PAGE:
Gentle readers, particularly the artists among you, are you wondering at the many opportunities I get to paint from live models? How does that happen when there is no way could I afford it on my own? It happens because I am lucky enough to have friends who are just as obsessed as I am, and another friend slightly less possessed but able to offer us the hospitality of her studio. With the advantage of so much practice since last Spring, we have been progressing as artists. One by one, each of us has turned from drawing to painting. Suddenly, two weeks ago, I looked around the studio and discovered sights amazing and inspiring. Since then I have been collecting as many images from the stalwarts as I could, to share them with you.
So this week I celebrate the team, the Circle of Six (sometimes seven) who show up week after week, sometimes twice a week, each week producing better and better art, and now producing it better with paint.
Heather Lord was the original painting fool among us. I remember her years ago, bringing her paints to the Saturday Life Group, trying desperately to capture those short poses with oil paint. Daft, but the results were vibrant. It was her desire for longer, painting-possible poses that last April, led to our Tuesday morning experiment with 3-hours-as-default programming.
This Fall, with the consent of Peter Clive, our Friday workshop instructor, we continued with 3-hour program. Lately, for both Tuesday and Friday sessions, we have enjoyed double sessions on the same pose. We have just come off two straight weeks with Becky in one pose, and started on another pose that will continue next week.) I was lucky enough to get photos of Heather’s paintings of both poses, the second one still a work in progress.My own portrait of Becky in week 1 of pose 1 was in last week’s blog, “Painting Faces“. Week 2 of pose 1 is toward the end of this blog.
After noticing what fun the two painters (that’s Heather and I) were having, the others decided to give painting a try too. Nita Van Zandt was one of the first to brave the new frontier of painting, and right away–way too quickly we first adopters carped–she began creating bold, vivid images, experimenting, of course, because painting is all about experimentation.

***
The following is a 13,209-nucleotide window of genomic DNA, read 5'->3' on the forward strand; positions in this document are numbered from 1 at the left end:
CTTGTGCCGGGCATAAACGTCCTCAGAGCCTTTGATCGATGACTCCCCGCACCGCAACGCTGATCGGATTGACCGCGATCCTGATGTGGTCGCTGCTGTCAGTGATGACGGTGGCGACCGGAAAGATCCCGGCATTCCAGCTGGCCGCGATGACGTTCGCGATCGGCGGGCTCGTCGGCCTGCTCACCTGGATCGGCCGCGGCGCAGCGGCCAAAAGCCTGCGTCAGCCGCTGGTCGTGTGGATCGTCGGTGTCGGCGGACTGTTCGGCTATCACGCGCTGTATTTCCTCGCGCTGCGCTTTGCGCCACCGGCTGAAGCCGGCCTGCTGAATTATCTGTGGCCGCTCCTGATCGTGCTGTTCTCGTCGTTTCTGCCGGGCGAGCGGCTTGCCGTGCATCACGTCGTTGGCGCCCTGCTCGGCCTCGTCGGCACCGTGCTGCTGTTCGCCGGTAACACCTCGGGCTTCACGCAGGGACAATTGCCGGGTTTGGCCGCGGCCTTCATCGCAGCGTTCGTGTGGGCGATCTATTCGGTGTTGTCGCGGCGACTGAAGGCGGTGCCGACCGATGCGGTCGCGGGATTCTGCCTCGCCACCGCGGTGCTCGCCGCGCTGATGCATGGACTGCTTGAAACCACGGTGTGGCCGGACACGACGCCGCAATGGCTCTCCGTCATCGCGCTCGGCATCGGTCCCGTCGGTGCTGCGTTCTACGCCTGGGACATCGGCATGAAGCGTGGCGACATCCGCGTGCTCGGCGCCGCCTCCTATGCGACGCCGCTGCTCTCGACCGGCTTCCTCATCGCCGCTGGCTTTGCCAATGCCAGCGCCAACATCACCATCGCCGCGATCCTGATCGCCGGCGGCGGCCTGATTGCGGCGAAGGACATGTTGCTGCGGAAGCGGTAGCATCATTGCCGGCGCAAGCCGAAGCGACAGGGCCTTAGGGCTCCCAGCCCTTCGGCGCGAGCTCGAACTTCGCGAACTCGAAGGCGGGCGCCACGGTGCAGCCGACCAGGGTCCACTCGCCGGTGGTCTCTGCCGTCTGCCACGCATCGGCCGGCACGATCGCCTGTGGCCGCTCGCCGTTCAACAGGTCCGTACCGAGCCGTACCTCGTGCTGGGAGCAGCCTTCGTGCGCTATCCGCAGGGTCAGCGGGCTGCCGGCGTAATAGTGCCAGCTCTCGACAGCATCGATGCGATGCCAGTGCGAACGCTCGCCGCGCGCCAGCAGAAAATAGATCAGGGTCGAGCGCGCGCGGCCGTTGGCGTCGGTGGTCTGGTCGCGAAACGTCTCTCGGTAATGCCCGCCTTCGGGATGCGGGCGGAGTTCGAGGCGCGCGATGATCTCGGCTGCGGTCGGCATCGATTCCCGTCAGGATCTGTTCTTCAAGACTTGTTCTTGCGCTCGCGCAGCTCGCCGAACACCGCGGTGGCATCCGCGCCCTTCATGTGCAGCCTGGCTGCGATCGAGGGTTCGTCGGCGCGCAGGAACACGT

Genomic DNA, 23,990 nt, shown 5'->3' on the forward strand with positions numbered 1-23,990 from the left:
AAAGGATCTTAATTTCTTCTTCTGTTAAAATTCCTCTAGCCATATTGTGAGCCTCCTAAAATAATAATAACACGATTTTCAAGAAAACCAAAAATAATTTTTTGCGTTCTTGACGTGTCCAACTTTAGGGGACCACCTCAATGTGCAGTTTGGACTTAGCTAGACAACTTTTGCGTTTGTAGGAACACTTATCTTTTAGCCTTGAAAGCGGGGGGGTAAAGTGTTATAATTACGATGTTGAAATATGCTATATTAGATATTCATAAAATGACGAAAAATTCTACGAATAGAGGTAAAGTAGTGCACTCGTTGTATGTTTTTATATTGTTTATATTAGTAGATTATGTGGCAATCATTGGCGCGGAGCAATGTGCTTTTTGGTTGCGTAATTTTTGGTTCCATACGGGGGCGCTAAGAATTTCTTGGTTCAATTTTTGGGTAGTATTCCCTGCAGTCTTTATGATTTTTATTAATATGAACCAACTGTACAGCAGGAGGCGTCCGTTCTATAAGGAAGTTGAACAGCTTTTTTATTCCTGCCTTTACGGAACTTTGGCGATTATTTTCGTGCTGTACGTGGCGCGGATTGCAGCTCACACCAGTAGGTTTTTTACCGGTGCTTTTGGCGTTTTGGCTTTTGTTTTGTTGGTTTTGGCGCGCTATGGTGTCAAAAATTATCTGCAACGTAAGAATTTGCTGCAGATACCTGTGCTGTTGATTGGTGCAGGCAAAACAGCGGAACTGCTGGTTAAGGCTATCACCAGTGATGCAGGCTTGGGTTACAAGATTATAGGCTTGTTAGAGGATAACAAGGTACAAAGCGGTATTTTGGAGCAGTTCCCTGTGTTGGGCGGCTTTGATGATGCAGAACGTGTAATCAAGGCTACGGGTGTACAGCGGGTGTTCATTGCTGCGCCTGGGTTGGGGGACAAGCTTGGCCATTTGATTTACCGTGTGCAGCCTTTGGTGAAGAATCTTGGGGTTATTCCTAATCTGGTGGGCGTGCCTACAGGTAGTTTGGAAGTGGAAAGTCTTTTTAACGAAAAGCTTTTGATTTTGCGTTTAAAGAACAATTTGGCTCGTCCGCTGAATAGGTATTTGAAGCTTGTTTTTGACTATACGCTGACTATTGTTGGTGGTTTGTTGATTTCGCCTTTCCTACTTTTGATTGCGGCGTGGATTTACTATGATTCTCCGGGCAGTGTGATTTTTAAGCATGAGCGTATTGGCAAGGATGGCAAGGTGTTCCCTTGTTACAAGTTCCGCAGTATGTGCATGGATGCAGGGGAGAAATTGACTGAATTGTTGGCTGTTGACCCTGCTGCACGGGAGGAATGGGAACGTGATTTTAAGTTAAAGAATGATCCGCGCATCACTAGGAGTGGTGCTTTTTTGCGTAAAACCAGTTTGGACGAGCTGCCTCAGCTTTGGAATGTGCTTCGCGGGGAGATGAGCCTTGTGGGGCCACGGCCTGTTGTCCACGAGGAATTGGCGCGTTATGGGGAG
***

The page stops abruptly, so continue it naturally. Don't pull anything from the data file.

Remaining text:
Elizabeth Peck–no one works harder than Elizabeth to perfect her art. She takes countless workshops and can quote some famous artist on almost any point. However, she was too busy to furnish a photo this time. I hope we can catch her later.
For years perhaps, Fletcher Taft had been drawing with pencil or Conte crayon. He produced small, delicate images, quite lovely, but not “bold” or “adventurous”. Look at him now!
Nancy Healy has been at this longer than any of the rest of us. Her artistry was and is already mature, so “progress” is less striking and unnecessary for her. She favors painting with pastels, despite its drawbacks. (Pastel paintings are very fragile.) Like the rest of us, Nancy doesn’t worry about selling, and she is a master with her pastels.
The sometimes-seventh member of our circle is Tony Fiore. Tony is a man “who knows a lot”. About everything. But not in an obnoxious way. He entertains us with random knowledge on those days when his sailing does not interfere with his art-making. Like most of us (except Nancy), he is a frequent student at the Institute of Art (the “Tute”, he likes to call it). He was the last of us to try painting, possibly because he refuses to paint in oils, but eventually he could not resist, and for week 1 of pose 1, he brought his acrylics to give it a go. Unfortunately I did not get a picture of his painting from that week, and he reverted to charcoal this week. For the time being, we’ll have to settle for his drawing.
I had a particularly good week myself. I completed one on Tuesday that may be my best yet, and started one on Friday that I will be finishing up next week. Here they are:
I accidentally smudged the first one in the course of getting it home, but decided not to repair. I took a photograph at an angle to the second one so as to avoid glare, so that’s why it off kilter to the camera. But no glare! When finished, there will be a suggestion of the two artists painting in the background, and one of them is Tony. The other is Steve, who comes so rarely that despite his role as model for this painting, is getting no glory. Yet.
Aline Lotter is currently exhibiting:
at the Hatfield Gallery in Manchester (Langer Place, 55 S. Commercial St., Manchester, NH); at the Bartlett Inn in Bartlett; at the Red Jacket Inn in North Conway; at the Soo Rye Art Gallery in Rye NH; at her law offices at 41 Brook St in Manchester; and at her studio by appointment.